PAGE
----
European Bonds Advance in Week, Buoyed by Central-Bank OptimismEmma Charlton
All European government bonds rose this week on optimism central banks around the world will maintain stimulus measures that subdue interest rates.
“There’s a feeling that policy makers will continue to intervene and create support for bonds,” said Alessandro Giansanti, a senior rates strategist at ING Groep NV in Amsterdam. “Core bonds will stay supported.”
Ten-year Italian yields reached the lowest level in more than a week today after Interior Minister Angelino Alfano survived a no-confidence vote in the nation’s Senate. Portugal’s 10-year bonds rose after President Anibal Cavaco Silva said he remained confident the nation could overcome political turmoil. U.S. Treasury Secretary Jacob J. Lew said he would press his European counterparts at a Group-of-20 meeting to spur growth.
Italian 10-year yields were little changed at 4.41 percent at 4:18 p.m. London time, a decline of seven basis points, or 0.07 percentage point, in the week. The rate touched 4.36 percent, the lowest level since July 11. The price of the 4.5 percent bond due in May 2023 was 101.075.
The two-day meeting of G-20 finance ministers and central bank governors started today, after Federal Reserve Chairman Ben S. Bernanke this week buoyed optimism that measures to restore growth will be maintained when he testified to U.S. lawmakers. The European Central Bank said yesterday it was looking at ways to boost lending to small- and medium-sized companies by revising its collateral rules.
Germany’s 10-year bund yield was little changed at 1.52 percent, after dropping to 1.50 percent, the lowest since June 7. The 10-year rate has fallen four basis points this week. The yield will drop to 1.40 percent in the next few weeks, Giansanti predicted.
Italy’s two-year note yield dropped five basis points today to 1.60 percent on optimism the confidence vote will help overcome investor concern that Italy’s ruling coalition, led by Prime Minister Enrico Letta, is fraying. Letta won support yesterday from President Giorgio Napolitano, who urged disgruntled lawmakers to maintain backing for the government. Political instability could weaken Italian sovereign debt, raising borrowing costs, the 88-year-old head of state said.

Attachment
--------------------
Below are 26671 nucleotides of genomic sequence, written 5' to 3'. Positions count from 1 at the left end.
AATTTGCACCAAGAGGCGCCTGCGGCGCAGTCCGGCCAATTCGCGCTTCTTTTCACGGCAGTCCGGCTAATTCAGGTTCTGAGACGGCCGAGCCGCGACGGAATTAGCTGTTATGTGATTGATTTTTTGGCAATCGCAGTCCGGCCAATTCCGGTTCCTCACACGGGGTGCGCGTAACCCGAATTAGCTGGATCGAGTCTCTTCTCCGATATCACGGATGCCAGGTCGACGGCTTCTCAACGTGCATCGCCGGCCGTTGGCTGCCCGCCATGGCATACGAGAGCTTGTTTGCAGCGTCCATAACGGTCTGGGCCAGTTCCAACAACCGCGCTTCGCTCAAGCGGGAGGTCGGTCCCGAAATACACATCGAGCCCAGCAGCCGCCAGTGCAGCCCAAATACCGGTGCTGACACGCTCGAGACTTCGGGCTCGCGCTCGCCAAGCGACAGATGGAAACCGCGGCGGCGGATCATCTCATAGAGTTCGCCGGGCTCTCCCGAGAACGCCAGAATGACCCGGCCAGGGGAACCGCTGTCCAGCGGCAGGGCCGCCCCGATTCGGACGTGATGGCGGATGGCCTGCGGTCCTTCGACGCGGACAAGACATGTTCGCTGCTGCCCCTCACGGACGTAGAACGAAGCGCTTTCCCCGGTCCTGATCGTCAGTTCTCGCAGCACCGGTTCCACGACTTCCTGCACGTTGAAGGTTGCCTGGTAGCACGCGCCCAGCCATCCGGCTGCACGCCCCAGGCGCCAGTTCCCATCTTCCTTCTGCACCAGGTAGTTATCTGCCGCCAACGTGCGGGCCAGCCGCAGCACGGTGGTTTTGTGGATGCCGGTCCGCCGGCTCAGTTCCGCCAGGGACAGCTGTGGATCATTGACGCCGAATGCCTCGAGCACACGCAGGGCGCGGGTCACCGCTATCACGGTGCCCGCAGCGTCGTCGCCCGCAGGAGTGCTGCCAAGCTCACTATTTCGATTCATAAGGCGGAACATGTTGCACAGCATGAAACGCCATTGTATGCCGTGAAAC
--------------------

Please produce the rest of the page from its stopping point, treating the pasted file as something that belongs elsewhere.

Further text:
“The vote of no confidence in the Senate went OK and that’s a positive, which is helping the bonds,” said Owen Callan, an analyst at Danske Bank A/S in Dublin. “It’s an uncertainty that’s now out of the way.”
Volatility on Finnish securities was the highest in euro-area markets today followed by those of Portugal and France, according to measures of 10-year debt, the yield spread between two- and 10-year securities, and credit-default swaps.
Portuguese bonds had their first weekly advance in nine weeks as talks continued between the nation’s ruling coalition parties and the main opposition Socialist Party. A fifth round of meetings yesterday failed to produce a deal on how to meet the terms demanded by a European Union-led bailout.
“Things are going as expected,” Cavaco Silva said in comments broadcast by TVI television station yesterday. “I’m confident, but I’m not sure what the final outcome will be.”
Portugal’s 10-year yield declined 20 basis points to 6.82 percent for a 69 basis-point drop this week.
“Portugal is proving to be one of the more sensitive markets to domestic political events,” Citigroup Inc. strategist Peter Goves wrote in an e-mailed note to clients. “Although the full impact of the unfolding politics is unclear at this stage, such events do little to harness a perception of stability.”
Italy’s bonds returned 2.6 percent this year through yesterday, according to Bloomberg World Bond Indexes. German securities handed investors a loss of 0.6 percent, while Spanish bonds earned 6 percent.
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